Yesterday, scores of men in Delaware’s largest prison, the Vaughn Correctional Center, took over one of the buildings in their facility. The prison, built in 1971 and known for its serious overuse of solitary confinement, is one of the state’s most severely overcrowded and punitive facilities.
Hoping to push the state to improve living conditions at Vaughn, the prisoners didn’t just take control of building C — they also took guards hostage. And to make the public aware of why they were protesting, they called the media:
We’re trying to explain the reasons for doing what we’re doing. Donald Trump. Everything that he did. All the things that he’s doing now. We know that the institution is going to change for the worse. We know the institution is going to change for the worse. We got demands that you need to pay attention to, that you need to listen to and you need to let them know. Education, we want education first and foremost. We want a rehabilitation program that works for everybody. We want the money to be allocated so we can know exactly what is going on in the prison, the budget.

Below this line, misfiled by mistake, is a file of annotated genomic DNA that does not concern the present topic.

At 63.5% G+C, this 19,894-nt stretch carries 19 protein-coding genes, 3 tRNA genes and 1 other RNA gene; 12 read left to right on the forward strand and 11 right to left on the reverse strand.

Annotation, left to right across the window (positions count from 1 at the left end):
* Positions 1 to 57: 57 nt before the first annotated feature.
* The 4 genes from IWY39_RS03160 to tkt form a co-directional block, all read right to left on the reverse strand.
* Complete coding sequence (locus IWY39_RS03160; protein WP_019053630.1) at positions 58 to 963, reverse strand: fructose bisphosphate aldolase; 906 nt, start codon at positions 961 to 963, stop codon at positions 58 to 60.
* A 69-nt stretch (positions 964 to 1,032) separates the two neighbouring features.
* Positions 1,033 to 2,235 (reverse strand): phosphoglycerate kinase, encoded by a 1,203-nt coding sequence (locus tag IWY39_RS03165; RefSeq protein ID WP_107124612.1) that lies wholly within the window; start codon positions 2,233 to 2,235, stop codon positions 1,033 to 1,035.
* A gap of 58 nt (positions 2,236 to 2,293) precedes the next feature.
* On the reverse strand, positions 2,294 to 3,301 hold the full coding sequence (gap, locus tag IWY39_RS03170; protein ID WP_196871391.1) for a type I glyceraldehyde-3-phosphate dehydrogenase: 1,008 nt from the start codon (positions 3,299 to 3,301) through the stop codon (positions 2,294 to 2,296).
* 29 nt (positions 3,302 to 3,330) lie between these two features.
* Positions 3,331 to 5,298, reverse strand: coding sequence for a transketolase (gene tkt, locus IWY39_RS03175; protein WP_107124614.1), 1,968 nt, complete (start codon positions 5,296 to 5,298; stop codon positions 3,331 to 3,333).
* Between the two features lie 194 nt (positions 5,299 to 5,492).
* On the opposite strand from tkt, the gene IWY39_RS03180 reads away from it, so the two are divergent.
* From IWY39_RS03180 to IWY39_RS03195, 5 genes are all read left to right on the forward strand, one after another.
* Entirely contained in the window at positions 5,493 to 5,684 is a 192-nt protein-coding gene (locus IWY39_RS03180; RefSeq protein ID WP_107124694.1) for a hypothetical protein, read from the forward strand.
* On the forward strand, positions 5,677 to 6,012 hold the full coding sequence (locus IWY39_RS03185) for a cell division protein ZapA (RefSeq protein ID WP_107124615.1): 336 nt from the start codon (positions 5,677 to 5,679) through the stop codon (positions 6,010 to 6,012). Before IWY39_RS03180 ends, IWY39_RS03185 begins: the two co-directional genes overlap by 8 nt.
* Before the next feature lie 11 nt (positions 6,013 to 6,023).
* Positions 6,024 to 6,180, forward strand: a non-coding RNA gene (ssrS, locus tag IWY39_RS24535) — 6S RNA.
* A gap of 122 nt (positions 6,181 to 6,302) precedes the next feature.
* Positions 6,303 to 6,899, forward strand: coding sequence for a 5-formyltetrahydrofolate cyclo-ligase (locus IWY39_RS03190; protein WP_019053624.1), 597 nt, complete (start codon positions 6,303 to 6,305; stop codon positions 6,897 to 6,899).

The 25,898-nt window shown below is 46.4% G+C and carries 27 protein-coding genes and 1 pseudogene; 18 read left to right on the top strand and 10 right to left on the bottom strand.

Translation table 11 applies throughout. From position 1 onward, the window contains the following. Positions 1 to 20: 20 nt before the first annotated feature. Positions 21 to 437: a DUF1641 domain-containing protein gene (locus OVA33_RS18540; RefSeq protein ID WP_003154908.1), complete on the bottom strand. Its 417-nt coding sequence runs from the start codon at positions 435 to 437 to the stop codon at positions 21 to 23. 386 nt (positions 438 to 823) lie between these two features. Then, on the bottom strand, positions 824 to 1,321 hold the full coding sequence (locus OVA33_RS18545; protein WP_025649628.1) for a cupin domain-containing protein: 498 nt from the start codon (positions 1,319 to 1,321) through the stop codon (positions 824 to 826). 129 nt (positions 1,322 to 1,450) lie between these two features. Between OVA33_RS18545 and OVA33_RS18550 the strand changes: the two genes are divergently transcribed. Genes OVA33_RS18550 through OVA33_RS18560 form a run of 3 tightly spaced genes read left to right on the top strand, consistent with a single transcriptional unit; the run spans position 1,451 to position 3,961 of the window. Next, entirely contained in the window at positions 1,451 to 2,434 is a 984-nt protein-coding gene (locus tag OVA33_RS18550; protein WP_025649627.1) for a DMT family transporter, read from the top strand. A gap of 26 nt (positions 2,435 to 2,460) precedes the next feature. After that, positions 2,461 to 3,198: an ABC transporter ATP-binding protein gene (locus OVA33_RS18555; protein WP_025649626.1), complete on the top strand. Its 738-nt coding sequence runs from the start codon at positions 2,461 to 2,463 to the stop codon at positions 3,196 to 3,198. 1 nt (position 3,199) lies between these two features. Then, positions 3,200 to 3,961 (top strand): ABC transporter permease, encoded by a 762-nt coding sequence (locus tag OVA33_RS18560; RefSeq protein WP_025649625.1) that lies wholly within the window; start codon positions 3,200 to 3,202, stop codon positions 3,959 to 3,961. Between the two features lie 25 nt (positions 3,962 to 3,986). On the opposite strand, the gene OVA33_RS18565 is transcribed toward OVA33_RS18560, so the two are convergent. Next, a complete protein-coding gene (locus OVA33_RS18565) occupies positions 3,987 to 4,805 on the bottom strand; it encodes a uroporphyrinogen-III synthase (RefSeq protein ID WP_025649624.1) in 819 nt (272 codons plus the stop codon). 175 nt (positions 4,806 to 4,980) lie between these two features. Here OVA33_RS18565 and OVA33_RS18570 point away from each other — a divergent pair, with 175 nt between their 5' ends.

Over the next few hours, the men in Vaughn released all but two of the hostages and let nineteen prisoners who wanted to, leave the building as well. Meanwhile, law enforcement had begun amassing outside of the prison.
At dawn, the police stormed the facility.
By 7 AM, the ground outside the prison was littered with prisoners laying facedown on the concrete with their hands behind their back. One of the hostages was on her way to the hospital. Tragically, the other was dead.
That’s all we really know. Reliant on information funneled straight through the prison officials’ PR machine, and with no access to the men inside, we have no idea what the fallout from this rebellion is or might be.
This lack of transparency is typical — and it has terrible consequences.
The history of prison rebellions in this country shows we should be very cautious when we have to depend on state officials to tell us what happened, or is still happening, in any penal facility experiencing unrest.